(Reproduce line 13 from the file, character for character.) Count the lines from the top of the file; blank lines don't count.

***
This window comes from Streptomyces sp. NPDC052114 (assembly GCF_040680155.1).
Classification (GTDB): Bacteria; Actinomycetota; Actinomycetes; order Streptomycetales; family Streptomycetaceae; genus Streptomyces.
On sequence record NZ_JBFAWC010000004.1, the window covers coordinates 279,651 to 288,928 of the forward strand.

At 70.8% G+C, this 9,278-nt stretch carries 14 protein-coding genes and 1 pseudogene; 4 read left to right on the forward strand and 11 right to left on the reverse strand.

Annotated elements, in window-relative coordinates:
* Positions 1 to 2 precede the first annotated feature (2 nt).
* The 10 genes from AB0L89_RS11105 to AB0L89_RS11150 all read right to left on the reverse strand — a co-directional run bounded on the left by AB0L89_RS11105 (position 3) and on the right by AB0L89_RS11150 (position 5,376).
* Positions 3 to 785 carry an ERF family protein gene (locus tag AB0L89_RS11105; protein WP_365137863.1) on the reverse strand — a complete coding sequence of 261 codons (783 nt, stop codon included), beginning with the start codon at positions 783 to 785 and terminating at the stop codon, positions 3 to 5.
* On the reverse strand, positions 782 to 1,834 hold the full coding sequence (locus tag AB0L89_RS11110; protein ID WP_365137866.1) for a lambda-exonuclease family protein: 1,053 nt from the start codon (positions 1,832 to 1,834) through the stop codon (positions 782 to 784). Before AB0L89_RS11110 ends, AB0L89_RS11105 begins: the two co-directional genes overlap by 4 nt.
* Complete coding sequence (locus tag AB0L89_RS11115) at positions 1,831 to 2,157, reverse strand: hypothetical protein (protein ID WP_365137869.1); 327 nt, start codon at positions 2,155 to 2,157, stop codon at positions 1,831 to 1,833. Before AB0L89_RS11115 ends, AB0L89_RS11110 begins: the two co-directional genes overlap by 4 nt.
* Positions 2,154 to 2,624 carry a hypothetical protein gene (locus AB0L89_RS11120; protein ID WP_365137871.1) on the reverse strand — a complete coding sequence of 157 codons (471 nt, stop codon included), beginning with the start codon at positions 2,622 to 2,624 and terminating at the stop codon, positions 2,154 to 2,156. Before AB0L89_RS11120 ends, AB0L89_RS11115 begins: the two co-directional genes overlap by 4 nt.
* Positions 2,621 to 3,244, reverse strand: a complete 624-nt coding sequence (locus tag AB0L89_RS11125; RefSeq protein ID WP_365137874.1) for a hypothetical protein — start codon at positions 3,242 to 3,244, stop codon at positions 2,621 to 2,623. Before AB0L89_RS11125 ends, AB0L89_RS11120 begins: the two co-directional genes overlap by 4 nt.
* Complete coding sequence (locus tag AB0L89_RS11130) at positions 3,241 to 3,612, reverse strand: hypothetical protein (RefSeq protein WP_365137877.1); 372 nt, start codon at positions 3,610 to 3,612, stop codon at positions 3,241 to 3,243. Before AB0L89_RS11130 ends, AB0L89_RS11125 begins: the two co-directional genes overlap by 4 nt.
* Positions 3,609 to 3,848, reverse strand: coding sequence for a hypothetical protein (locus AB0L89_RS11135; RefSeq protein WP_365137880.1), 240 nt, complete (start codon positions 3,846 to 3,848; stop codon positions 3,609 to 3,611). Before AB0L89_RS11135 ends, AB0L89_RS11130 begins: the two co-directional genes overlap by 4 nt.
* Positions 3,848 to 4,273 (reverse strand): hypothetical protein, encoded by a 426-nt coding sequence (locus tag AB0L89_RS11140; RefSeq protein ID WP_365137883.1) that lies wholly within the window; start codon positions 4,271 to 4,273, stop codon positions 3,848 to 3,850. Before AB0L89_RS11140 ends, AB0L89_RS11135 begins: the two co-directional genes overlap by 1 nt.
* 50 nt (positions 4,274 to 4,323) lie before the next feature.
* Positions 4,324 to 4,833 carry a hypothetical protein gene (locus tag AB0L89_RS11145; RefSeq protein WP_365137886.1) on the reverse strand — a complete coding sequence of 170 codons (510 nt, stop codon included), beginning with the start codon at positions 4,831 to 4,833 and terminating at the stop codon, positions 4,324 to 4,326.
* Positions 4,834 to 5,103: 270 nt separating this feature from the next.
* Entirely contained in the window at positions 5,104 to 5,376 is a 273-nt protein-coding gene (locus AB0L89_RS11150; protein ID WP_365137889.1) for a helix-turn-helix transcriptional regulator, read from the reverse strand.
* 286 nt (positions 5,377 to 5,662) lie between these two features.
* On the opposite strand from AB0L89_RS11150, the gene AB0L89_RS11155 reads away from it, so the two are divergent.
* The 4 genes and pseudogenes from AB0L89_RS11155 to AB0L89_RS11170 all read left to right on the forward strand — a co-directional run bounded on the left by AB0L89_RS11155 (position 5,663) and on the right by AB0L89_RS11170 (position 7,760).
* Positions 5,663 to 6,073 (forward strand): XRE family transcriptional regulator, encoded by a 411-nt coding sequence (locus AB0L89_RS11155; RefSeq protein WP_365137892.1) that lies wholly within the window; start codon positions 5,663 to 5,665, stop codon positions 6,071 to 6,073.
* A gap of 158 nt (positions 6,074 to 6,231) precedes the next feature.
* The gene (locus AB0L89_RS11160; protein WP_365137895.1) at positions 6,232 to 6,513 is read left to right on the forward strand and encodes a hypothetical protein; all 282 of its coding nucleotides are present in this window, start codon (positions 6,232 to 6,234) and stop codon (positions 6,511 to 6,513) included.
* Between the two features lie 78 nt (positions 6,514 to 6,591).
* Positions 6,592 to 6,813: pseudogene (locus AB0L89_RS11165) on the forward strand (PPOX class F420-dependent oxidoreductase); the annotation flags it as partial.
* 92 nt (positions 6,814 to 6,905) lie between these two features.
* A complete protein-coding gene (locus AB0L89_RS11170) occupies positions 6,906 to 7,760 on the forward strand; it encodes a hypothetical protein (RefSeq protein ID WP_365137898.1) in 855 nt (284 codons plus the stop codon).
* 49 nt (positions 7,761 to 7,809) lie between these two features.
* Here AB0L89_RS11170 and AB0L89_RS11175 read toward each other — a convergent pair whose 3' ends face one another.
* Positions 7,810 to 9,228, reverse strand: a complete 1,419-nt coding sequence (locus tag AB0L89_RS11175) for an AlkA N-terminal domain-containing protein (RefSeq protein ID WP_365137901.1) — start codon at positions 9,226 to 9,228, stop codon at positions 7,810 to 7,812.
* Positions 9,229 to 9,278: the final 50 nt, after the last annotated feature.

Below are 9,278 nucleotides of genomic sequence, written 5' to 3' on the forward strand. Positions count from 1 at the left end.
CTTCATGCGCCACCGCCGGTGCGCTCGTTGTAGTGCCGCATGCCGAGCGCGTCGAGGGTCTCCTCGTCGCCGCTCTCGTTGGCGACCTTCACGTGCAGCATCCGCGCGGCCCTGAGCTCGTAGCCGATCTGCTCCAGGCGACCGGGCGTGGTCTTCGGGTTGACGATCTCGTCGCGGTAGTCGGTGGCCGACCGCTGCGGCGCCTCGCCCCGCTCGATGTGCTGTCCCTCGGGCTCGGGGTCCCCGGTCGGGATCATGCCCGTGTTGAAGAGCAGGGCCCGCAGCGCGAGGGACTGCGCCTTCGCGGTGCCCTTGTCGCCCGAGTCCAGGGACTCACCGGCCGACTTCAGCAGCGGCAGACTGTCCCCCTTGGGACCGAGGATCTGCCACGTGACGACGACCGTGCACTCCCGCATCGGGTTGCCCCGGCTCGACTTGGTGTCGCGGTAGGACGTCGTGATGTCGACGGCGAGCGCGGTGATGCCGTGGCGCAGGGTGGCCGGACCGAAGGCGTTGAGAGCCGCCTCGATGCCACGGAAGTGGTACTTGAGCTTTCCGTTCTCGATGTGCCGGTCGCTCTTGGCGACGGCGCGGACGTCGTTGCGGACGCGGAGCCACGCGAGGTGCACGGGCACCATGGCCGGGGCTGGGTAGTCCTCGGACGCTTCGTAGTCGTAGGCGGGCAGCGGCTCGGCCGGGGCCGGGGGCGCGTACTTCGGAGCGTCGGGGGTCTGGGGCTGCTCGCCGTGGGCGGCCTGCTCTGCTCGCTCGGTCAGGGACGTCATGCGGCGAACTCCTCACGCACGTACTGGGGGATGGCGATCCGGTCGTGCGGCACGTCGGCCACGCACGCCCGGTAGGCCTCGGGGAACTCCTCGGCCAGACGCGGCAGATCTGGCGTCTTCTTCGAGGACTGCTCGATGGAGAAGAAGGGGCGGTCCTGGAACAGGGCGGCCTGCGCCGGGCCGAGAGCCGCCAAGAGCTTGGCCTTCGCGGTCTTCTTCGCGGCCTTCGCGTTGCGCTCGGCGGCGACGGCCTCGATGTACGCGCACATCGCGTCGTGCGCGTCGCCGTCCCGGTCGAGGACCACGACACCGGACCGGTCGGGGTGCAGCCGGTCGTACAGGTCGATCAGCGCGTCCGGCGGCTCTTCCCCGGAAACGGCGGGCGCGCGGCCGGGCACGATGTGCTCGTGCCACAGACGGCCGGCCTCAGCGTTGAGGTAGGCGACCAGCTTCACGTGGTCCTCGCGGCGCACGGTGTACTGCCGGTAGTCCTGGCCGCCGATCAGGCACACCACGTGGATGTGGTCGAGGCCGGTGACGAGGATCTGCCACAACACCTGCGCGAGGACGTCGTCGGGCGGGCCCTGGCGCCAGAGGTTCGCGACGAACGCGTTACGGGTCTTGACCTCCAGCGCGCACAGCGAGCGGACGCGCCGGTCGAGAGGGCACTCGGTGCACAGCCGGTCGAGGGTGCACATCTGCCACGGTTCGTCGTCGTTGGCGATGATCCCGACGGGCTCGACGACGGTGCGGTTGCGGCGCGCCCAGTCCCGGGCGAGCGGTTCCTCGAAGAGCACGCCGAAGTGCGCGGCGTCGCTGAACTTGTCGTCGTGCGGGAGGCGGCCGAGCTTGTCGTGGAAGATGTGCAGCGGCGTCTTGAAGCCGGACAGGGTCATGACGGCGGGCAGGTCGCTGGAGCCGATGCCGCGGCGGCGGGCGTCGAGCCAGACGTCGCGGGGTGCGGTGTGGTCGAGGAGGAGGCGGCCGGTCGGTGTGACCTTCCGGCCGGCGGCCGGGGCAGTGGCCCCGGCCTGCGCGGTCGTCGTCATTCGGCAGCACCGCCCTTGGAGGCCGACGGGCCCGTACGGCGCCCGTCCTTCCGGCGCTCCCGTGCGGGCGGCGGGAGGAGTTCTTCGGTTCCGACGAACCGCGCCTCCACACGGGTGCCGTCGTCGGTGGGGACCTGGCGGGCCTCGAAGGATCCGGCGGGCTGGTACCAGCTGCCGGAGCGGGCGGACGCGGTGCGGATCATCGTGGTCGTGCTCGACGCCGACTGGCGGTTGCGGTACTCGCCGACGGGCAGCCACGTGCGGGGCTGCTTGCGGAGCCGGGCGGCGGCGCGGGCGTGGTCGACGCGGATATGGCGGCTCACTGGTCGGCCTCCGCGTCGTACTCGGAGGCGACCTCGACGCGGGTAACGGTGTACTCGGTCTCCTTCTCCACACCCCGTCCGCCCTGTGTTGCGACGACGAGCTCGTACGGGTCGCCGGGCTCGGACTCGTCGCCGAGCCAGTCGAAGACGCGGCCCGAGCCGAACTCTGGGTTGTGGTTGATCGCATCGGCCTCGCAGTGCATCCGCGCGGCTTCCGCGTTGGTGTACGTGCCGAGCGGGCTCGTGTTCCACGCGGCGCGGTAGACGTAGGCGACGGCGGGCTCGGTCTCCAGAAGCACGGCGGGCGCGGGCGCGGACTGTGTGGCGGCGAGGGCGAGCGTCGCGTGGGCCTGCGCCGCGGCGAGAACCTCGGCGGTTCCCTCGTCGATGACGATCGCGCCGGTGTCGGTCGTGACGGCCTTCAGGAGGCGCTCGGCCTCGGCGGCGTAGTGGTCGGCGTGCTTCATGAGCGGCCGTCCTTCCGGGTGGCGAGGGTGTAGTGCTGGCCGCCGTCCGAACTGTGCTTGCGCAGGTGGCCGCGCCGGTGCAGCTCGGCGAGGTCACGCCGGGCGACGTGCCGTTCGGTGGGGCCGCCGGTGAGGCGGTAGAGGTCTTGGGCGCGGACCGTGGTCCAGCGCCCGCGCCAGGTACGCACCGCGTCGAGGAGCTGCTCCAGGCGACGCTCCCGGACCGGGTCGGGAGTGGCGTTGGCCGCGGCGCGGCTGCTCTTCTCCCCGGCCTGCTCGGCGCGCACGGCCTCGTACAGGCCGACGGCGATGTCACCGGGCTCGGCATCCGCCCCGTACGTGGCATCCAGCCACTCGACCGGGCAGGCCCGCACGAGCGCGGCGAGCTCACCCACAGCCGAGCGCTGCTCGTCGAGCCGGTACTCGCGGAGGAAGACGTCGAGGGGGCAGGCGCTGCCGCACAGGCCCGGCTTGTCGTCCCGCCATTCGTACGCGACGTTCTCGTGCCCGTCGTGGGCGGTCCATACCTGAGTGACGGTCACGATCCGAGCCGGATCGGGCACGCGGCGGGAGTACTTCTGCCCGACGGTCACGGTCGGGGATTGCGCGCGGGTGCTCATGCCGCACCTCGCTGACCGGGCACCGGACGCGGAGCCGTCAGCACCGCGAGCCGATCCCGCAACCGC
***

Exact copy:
* Complete coding sequence (locus tag AB0L89_RS11130) at positions 3,241 to 3,612, reverse strand: hypothetical protein (RefSeq protein WP_365137877.1); 372 nt, start codon at positions 3,610 to 3,612, stop codon at positions 3,241 to 3,243. Before AB0L89_RS11130 ends, AB0L89_RS11125 begins: the two co-directional genes overlap by 4 nt.